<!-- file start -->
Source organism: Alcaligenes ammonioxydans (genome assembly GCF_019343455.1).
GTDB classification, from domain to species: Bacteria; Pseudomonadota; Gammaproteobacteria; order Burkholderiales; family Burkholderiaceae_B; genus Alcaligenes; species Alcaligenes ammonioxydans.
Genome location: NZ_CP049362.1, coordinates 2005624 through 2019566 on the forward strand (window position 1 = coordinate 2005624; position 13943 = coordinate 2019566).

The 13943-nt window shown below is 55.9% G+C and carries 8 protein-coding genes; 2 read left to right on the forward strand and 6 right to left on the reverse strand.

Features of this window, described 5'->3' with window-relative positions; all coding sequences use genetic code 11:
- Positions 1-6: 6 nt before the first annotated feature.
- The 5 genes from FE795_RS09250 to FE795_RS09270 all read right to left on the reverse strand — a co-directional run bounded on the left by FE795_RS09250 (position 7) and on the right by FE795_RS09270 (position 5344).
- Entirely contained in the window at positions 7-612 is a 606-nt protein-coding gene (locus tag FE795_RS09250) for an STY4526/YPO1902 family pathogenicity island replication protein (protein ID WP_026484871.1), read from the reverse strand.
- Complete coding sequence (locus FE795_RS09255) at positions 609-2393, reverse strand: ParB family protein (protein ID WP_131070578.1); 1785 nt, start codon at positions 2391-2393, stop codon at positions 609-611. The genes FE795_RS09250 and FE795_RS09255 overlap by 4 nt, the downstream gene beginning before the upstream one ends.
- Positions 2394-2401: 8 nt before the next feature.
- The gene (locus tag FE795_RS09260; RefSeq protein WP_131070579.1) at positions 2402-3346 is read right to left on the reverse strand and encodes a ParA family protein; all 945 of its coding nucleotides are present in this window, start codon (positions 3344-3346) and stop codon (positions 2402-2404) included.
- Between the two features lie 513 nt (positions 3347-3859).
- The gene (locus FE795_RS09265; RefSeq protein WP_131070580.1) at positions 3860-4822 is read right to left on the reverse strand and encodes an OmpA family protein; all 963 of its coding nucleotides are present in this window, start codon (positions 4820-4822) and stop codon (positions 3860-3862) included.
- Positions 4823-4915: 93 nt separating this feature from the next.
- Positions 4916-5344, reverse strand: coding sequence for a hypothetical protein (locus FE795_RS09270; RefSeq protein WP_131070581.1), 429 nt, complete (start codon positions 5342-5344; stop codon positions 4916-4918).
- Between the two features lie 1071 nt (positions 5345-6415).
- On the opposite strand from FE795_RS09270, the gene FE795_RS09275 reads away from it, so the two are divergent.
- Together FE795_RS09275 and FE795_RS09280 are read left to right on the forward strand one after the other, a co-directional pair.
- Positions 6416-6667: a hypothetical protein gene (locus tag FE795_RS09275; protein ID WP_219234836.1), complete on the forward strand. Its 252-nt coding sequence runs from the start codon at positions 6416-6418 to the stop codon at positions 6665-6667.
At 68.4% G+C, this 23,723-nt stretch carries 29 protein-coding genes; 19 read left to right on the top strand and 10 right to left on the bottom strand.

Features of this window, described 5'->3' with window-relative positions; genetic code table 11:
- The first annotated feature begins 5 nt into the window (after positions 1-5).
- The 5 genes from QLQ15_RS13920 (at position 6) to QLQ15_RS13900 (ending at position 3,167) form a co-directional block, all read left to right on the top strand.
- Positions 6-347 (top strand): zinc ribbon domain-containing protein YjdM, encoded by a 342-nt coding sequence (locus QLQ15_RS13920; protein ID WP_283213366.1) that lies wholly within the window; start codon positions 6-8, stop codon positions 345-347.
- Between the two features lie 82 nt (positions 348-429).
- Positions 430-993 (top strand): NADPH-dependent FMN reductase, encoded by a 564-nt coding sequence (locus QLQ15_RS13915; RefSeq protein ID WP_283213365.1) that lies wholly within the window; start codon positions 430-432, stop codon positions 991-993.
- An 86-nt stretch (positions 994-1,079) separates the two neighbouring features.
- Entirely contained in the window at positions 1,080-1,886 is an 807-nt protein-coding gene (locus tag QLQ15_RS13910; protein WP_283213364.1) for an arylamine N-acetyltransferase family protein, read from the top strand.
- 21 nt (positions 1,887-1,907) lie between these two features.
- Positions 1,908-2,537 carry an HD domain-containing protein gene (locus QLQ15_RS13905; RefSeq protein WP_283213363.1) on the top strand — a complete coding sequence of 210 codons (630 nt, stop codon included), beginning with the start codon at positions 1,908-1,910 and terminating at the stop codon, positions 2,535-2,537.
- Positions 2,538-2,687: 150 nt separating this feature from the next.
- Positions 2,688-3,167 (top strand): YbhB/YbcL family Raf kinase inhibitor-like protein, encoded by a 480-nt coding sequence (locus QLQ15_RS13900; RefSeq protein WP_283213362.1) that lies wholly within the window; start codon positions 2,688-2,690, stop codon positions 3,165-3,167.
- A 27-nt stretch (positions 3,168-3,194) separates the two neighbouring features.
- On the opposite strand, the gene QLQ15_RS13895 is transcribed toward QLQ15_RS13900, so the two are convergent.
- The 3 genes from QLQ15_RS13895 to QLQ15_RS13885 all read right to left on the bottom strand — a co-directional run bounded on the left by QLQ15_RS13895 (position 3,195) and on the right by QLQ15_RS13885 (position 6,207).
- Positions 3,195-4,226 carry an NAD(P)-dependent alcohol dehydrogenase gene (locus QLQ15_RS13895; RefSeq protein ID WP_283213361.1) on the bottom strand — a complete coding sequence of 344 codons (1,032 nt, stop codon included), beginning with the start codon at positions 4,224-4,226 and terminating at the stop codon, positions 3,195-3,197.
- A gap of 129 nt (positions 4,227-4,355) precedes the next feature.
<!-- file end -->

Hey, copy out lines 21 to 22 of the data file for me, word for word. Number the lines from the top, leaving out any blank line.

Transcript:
Features of this window, described 5'->3' with window-relative positions; genetic code table 11:
- The first annotated feature begins 5 nt into the window (after positions 1-5).